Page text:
We are able to see the results of three hypothetical assumptions regarding the treatment of unauthorized immigrants and the impact that could have on the GDP of the US from 2009-2019. While I often advocate trend lines for showing changes over time, in this case, what we are interested in is not just a trend over time, but the difference between the three outcomes in each year. For that reason, the choice of bars works better than would the choice of trend lines. Seeing all the three options on the same graph neatly summarizes the overall findings of the report. If you are interested in learning more about just how these projections were made, all of that is detailed in the report [link below in references]. One important note that the report mentioned more than once is that the cost of the mass deportation scenario does not include the cost of deporting individuals (which would be legal and physical), it just represents the impact on the economy of removing unauthorized workers.
What Needs Work
I snipped this graphic out of a report, so the following critique is for me more than for the graphic creator. Because this kind of projection requires so many assumptions and simplifications, providing summaries of the most critical assumptions is necessary for the proper cognitive digestion of the infographic. The report contains sufficient discussion and references, but in a world where people like me clip graphics and stick them in other reports or on blogs, savvy designers will include longer captions [the original caption is included in the image file] or other explanatory text even if that same information is included in the formal text. Hyper text culture is spreading. It is far more common now to put together a little bit of this from here and a little bit of that from over there in search of just that bit of information that we think we want rather than reading/watching the full, originally constituted work. Love it or hate it, this hyperlink no place is the place where we have arrived.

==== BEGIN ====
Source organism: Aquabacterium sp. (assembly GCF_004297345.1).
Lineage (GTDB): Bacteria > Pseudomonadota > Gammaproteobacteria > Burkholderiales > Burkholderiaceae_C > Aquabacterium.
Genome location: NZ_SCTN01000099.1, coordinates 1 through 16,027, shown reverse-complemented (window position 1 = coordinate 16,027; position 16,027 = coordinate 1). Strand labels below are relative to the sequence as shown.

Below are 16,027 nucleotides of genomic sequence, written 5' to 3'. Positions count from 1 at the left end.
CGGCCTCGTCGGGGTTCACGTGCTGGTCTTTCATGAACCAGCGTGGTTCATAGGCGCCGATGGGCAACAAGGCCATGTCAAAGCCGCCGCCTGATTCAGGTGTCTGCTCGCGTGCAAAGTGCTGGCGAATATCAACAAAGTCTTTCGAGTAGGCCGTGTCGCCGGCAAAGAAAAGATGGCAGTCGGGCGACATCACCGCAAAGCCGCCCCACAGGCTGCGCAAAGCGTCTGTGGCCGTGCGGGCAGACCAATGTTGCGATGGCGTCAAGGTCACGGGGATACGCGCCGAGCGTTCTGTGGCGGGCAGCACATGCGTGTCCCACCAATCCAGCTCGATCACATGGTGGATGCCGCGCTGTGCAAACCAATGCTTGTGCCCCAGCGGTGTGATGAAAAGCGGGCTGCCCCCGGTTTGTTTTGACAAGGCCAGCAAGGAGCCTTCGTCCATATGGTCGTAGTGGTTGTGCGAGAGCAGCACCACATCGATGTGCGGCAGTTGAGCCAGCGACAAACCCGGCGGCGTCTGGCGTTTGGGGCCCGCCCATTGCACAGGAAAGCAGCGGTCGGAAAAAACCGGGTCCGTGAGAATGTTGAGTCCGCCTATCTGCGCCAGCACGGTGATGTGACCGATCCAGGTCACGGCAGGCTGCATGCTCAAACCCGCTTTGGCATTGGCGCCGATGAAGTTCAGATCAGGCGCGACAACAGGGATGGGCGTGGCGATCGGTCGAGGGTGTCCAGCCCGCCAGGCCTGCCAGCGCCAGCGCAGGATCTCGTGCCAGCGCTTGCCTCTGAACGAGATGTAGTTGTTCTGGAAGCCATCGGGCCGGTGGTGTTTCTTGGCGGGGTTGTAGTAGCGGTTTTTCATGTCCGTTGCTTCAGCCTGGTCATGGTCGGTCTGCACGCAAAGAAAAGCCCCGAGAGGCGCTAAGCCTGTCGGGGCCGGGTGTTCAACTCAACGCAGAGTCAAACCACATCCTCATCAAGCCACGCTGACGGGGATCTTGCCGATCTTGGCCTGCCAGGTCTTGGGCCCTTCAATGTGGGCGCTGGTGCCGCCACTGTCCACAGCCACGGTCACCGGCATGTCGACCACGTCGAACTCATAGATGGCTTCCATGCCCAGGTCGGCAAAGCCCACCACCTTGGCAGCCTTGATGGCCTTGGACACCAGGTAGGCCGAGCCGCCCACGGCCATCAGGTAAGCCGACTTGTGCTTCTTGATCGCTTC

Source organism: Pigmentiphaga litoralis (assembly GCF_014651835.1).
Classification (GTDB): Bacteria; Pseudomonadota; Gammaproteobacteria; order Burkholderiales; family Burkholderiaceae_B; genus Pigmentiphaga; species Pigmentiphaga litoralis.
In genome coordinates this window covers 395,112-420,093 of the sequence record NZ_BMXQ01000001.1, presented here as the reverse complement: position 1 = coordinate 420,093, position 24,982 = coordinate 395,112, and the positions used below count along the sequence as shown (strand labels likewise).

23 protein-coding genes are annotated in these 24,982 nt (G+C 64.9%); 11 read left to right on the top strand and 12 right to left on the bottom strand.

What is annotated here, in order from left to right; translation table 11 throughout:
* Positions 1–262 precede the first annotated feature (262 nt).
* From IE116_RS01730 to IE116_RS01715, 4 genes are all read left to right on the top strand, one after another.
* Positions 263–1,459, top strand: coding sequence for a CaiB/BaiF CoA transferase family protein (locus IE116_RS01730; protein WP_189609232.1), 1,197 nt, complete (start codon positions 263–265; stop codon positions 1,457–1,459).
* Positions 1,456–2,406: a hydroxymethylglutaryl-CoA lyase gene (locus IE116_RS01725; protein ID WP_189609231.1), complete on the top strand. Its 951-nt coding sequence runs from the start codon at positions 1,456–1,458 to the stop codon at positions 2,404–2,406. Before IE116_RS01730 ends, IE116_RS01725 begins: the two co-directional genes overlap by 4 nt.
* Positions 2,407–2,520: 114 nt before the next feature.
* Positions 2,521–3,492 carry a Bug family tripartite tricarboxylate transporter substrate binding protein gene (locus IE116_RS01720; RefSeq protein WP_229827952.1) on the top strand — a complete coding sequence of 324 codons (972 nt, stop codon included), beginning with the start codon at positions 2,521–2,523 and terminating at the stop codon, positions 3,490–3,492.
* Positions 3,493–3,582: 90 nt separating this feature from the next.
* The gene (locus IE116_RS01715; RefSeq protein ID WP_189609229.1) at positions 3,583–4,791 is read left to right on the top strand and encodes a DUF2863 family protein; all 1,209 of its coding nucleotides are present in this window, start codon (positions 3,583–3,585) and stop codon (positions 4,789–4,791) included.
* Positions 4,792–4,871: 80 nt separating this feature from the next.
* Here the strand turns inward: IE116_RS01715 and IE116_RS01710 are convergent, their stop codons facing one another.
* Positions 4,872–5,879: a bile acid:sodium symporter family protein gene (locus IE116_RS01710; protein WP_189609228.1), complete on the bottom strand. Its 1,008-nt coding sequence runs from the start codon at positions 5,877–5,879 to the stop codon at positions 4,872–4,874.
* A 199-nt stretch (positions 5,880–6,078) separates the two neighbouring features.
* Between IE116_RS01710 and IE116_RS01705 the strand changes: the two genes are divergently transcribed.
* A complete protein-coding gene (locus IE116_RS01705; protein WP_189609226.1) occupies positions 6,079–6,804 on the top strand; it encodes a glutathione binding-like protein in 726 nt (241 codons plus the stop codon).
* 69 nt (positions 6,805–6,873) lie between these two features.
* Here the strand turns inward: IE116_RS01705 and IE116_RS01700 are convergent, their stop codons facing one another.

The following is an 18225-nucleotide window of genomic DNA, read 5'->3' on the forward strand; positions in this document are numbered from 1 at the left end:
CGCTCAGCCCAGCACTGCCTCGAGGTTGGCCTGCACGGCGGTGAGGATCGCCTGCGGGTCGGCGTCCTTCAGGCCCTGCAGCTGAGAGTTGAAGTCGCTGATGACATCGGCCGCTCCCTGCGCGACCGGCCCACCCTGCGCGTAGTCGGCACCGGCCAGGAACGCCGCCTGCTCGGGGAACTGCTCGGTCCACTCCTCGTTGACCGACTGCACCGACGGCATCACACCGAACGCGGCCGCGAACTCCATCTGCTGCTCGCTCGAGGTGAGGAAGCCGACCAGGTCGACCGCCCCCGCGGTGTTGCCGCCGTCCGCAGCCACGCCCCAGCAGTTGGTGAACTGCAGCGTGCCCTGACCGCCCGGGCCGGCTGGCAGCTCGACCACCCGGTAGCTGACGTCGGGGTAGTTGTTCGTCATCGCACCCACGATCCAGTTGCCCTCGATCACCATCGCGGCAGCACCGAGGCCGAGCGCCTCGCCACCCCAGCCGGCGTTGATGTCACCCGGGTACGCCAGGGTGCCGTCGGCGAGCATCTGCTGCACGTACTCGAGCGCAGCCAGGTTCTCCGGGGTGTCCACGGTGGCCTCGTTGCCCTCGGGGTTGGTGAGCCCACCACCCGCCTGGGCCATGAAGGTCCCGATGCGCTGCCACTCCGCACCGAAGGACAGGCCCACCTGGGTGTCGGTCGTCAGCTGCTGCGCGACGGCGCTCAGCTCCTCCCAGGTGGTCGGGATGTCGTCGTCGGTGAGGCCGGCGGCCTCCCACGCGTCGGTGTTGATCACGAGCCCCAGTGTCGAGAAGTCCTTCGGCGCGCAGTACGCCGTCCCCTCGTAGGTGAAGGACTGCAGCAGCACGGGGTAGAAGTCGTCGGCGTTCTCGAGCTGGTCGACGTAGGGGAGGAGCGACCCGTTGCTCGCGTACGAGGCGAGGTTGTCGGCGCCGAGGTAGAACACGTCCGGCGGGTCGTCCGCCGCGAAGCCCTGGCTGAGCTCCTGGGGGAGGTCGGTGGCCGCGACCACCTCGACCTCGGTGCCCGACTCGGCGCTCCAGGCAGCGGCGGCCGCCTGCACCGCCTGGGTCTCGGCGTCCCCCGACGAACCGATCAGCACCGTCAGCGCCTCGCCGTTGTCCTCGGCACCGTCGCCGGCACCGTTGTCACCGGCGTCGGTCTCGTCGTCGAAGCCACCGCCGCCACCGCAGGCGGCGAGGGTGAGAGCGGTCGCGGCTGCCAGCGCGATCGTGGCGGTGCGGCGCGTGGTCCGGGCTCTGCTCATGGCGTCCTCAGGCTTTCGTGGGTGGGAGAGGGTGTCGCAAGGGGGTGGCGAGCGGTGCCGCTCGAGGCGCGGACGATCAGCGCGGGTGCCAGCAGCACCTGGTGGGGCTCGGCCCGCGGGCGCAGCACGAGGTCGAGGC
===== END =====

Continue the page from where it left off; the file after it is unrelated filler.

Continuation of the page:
Hinojosa-Ojeda, Raúl. (7 January 2010) “Raising the Floor for American Workers: The Economic Benefits of Comprehensive Immigration Reform”. Center for American Progress.